Saturday, October 31, 2009

A Spritz on Both Our Houses

Posted by Bruce Miller
In My Big Fat Greek Wedding, the mega-hit movie from 2002, the father of the bride uses Windex as a cure-all. “Put some Windex!” he continually shouts as he sprays every ailment from facial blemishes to curvature of the spine.

At last night’s Bootleg Shakespeare production of Romeo and Juliet, Windex’s “medicinal” properties did an about-face. The Smurf-blue solvent stood in as the poison that brought about the final demise of our title characters.

Jacquie O’Connor, in the role of the Apothecary, rummaged through her bag of tricks for the toxicant Romeo requested. She pulled out a bra, a pop culture magazine, and a few other dainties before finally retrieving the powerful venom (in a convenient spray bottle) for which she had been searching.

By design, the actors in Bootleg Shakespeare provided their own props. Anything can and did happen. After the Windex arrived on stage, it was a slippery slope to the climactic reconciliation of Capulet and Montague.

When young Paris tried to prevent Romeo from entering Juliet’s crypt, Romeo dispatched his rival not with a dagger or sword but with a quick spray of Windex to the face. Soon thereafter, Romeo removed the spray nozzle and guzzled the Windex down, immediately responding with the exact grimace and gurgle one would expect should one contemplate a greedy gulp of household cleanser.

Suffice it to say, last night was not your daddy’s Shakespeare.

But it may have been somewhat reminiscent of your great great great…(add however many greats it takes to get you back to the late 16th century) granddaddy’s experiences with the Bard.
Scholars advise us that Shakespeare’s plays at the Old Globe were performed after only minimal rehearsal (Bootleg Shakespeare was rehearsed over the course of one day), and that they almost certainly were not directed (the concept of a stage director uniting a cast’s intentions did not emerge until two to three hundred years later).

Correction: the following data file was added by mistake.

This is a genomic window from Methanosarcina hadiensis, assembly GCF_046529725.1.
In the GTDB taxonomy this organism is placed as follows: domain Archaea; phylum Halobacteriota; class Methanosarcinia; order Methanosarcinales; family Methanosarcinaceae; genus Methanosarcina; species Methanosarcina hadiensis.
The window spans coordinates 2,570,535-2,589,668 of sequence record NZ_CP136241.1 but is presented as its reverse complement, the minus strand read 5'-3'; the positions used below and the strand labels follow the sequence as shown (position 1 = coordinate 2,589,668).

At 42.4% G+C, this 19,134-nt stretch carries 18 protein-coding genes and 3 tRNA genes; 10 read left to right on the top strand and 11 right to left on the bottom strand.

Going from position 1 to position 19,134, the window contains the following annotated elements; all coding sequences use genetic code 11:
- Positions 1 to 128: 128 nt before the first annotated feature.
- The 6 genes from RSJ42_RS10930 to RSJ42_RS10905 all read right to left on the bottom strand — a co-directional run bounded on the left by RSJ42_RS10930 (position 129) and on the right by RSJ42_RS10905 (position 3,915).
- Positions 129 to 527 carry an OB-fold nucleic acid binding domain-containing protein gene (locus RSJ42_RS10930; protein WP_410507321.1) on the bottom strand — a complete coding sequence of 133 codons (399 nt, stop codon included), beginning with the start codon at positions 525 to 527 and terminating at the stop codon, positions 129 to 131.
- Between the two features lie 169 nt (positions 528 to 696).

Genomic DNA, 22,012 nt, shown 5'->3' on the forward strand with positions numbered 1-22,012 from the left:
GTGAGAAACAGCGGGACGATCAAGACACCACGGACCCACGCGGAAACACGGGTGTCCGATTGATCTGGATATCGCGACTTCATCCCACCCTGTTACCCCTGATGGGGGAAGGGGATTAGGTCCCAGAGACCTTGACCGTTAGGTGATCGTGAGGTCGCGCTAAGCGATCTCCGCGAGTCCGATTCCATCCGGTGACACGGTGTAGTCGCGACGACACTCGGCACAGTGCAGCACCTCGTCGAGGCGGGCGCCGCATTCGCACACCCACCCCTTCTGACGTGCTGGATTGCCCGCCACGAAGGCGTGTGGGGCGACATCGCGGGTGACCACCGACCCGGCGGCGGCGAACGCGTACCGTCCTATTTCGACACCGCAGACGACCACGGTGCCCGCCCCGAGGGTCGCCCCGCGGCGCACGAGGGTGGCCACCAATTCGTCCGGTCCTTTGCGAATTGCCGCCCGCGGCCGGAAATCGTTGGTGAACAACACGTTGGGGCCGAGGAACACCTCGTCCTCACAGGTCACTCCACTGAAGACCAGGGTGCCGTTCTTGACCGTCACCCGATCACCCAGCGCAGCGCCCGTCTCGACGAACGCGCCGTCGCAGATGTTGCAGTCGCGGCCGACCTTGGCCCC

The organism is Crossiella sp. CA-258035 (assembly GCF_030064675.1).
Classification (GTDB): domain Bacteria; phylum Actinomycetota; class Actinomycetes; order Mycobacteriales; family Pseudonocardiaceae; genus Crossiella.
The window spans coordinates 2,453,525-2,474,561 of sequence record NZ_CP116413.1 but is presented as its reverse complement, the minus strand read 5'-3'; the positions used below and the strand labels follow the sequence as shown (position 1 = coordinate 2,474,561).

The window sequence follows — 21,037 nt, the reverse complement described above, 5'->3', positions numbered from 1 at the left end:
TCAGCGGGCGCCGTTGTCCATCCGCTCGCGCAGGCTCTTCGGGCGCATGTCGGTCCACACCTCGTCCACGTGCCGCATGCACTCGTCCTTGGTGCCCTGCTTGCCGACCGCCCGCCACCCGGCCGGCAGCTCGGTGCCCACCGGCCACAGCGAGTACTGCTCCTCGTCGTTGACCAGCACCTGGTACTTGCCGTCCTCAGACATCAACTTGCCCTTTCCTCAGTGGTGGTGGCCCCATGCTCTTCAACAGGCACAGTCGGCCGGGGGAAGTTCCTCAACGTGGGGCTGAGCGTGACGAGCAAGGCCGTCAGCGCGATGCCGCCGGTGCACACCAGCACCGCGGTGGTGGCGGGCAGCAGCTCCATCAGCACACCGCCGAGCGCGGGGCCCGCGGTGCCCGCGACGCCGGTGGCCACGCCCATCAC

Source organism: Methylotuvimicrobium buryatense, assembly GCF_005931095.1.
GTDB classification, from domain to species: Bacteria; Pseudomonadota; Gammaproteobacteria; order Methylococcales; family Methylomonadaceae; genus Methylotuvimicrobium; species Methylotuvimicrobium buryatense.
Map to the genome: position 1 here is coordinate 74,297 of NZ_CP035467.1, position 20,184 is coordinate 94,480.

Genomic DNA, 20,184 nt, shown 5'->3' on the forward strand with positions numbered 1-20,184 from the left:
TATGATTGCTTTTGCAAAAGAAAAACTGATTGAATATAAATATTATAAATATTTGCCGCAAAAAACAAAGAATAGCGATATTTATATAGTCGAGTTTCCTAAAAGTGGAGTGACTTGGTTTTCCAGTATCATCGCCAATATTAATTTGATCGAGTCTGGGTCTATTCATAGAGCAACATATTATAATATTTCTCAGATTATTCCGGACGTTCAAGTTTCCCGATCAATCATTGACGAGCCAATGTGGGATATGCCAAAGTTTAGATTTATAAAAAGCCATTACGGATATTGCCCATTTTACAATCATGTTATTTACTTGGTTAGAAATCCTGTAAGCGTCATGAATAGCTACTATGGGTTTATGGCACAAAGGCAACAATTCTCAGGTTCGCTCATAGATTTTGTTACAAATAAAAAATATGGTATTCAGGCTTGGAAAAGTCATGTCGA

Also, all of Shakespeare’s women were played by men. So when all the world was Shakespeare's, seeing the wonderful Molly Hood as Juliet would have been far more jarring than seeing the equally wonderful Fredrick Kaufman as Juliet’s Nurse.

Best of all, there was no reverence whatsoever in last night’s friend- and fund-raiser for the up-and-coming Henley Street Theatre. For one night only, Shakespeare’s work was light on gravitas and rife with spontaneity—which I suspect was VERY much what the Bard himself expected and experienced in merry old London.

And in the middle of everything, was Joe Carlson's magnificent portrayal of Mercutio.

Just like Shakespeare, last night’s event was popular with the masses. Granted, it was free and there was only one performance. Nonetheless, what a thrill it was to drive into the parking lot at Willow Lawn at 6:10 pm and see a line of well over a hundred stretching from Barksdale’s front door half way to Staples.

Now if they'll only return for the sheer delight of The 25th Annual Putnam County Spelling Bee.

All of us at Barksdale felt privileged to have had the opportunity to work in cooperation with Henley Street as they brought to Richmond this fun and exciting new venture. If you couldn’t make it last night (or arrived too late to snag a ticket to the sold-out event), you missed a night to remember.

Congratulations to all involved!

--Bruce Miller

1 comment:

Laura/CenterDownHome said...

It was wonderful! We were a party of eight, three parents and five teens, and we all loved it. The kids stayed up late, laughing and talking about the performance long after I went to bed! We can't wait to see The 25th Annual Putnam County Spelling Bee!